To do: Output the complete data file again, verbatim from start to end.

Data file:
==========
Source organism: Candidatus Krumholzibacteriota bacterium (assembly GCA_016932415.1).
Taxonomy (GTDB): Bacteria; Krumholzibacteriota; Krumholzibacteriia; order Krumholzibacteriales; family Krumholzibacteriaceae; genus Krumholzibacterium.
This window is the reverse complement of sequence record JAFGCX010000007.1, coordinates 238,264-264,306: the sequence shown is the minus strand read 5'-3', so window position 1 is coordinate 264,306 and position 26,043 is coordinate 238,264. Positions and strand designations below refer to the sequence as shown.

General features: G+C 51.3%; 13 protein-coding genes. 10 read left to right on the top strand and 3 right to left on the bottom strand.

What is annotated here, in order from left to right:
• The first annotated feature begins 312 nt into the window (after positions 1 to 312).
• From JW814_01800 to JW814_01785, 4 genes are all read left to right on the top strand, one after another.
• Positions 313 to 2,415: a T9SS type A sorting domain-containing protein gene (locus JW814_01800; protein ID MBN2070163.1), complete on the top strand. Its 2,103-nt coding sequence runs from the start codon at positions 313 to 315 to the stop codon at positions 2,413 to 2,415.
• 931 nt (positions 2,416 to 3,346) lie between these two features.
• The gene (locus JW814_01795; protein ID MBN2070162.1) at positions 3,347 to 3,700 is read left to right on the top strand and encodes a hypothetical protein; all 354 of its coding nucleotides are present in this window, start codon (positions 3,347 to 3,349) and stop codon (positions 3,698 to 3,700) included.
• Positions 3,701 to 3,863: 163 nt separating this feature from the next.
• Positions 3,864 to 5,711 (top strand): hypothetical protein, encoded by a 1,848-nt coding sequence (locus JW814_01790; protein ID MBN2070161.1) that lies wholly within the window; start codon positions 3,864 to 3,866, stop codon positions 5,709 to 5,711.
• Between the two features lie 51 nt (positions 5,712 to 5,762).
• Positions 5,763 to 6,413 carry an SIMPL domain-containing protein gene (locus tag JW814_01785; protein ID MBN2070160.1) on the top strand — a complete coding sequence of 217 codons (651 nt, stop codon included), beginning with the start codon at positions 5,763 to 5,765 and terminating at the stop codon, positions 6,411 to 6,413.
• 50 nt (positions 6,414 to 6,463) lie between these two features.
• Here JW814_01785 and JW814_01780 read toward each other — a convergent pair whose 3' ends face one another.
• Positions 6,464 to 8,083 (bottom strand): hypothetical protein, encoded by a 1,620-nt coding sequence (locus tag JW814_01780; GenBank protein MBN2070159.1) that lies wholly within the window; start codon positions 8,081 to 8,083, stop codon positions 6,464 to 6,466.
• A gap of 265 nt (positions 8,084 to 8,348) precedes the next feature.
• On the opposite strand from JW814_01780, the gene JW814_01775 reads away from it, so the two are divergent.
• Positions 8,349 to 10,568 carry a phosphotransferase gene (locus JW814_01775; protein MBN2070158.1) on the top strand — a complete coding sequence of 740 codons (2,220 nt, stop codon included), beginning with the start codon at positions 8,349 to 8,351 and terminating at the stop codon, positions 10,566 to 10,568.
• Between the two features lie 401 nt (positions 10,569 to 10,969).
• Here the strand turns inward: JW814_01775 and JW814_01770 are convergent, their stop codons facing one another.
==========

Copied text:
Source organism: Candidatus Krumholzibacteriota bacterium (assembly GCA_016932415.1).
Taxonomy (GTDB): Bacteria; Krumholzibacteriota; Krumholzibacteriia; order Krumholzibacteriales; family Krumholzibacteriaceae; genus Krumholzibacterium.
This window is the reverse complement of sequence record JAFGCX010000007.1, coordinates 238,264-264,306: the sequence shown is the minus strand read 5'-3', so window position 1 is coordinate 264,306 and position 26,043 is coordinate 238,264. Positions and strand designations below refer to the sequence as shown.

General features: G+C 51.3%; 13 protein-coding genes. 10 read left to right on the top strand and 3 right to left on the bottom strand.

What is annotated here, in order from left to right:
• The first annotated feature begins 312 nt into the window (after positions 1 to 312).
• From JW814_01800 to JW814_01785, 4 genes are all read left to right on the top strand, one after another.
• Positions 313 to 2,415: a T9SS type A sorting domain-containing protein gene (locus JW814_01800; protein ID MBN2070163.1), complete on the top strand. Its 2,103-nt coding sequence runs from the start codon at positions 313 to 315 to the stop codon at positions 2,413 to 2,415.
• 931 nt (positions 2,416 to 3,346) lie between these two features.
• The gene (locus JW814_01795; protein ID MBN2070162.1) at positions 3,347 to 3,700 is read left to right on the top strand and encodes a hypothetical protein; all 354 of its coding nucleotides are present in this window, start codon (positions 3,347 to 3,349) and stop codon (positions 3,698 to 3,700) included.
• Positions 3,701 to 3,863: 163 nt separating this feature from the next.
• Positions 3,864 to 5,711 (top strand): hypothetical protein, encoded by a 1,848-nt coding sequence (locus JW814_01790; protein ID MBN2070161.1) that lies wholly within the window; start codon positions 3,864 to 3,866, stop codon positions 5,709 to 5,711.
• Between the two features lie 51 nt (positions 5,712 to 5,762).
• Positions 5,763 to 6,413 carry an SIMPL domain-containing protein gene (locus tag JW814_01785; protein ID MBN2070160.1) on the top strand — a complete coding sequence of 217 codons (651 nt, stop codon included), beginning with the start codon at positions 5,763 to 5,765 and terminating at the stop codon, positions 6,411 to 6,413.
• 50 nt (positions 6,414 to 6,463) lie between these two features.
• Here JW814_01785 and JW814_01780 read toward each other — a convergent pair whose 3' ends face one another.
• Positions 6,464 to 8,083 (bottom strand): hypothetical protein, encoded by a 1,620-nt coding sequence (locus tag JW814_01780; GenBank protein MBN2070159.1) that lies wholly within the window; start codon positions 8,081 to 8,083, stop codon positions 6,464 to 6,466.
• A gap of 265 nt (positions 8,084 to 8,348) precedes the next feature.
• On the opposite strand from JW814_01780, the gene JW814_01775 reads away from it, so the two are divergent.
• Positions 8,349 to 10,568 carry a phosphotransferase gene (locus JW814_01775; protein MBN2070158.1) on the top strand — a complete coding sequence of 740 codons (2,220 nt, stop codon included), beginning with the start codon at positions 8,349 to 8,351 and terminating at the stop codon, positions 10,566 to 10,568.
• Between the two features lie 401 nt (positions 10,569 to 10,969).
• Here the strand turns inward: JW814_01775 and JW814_01770 are convergent, their stop codons facing one another.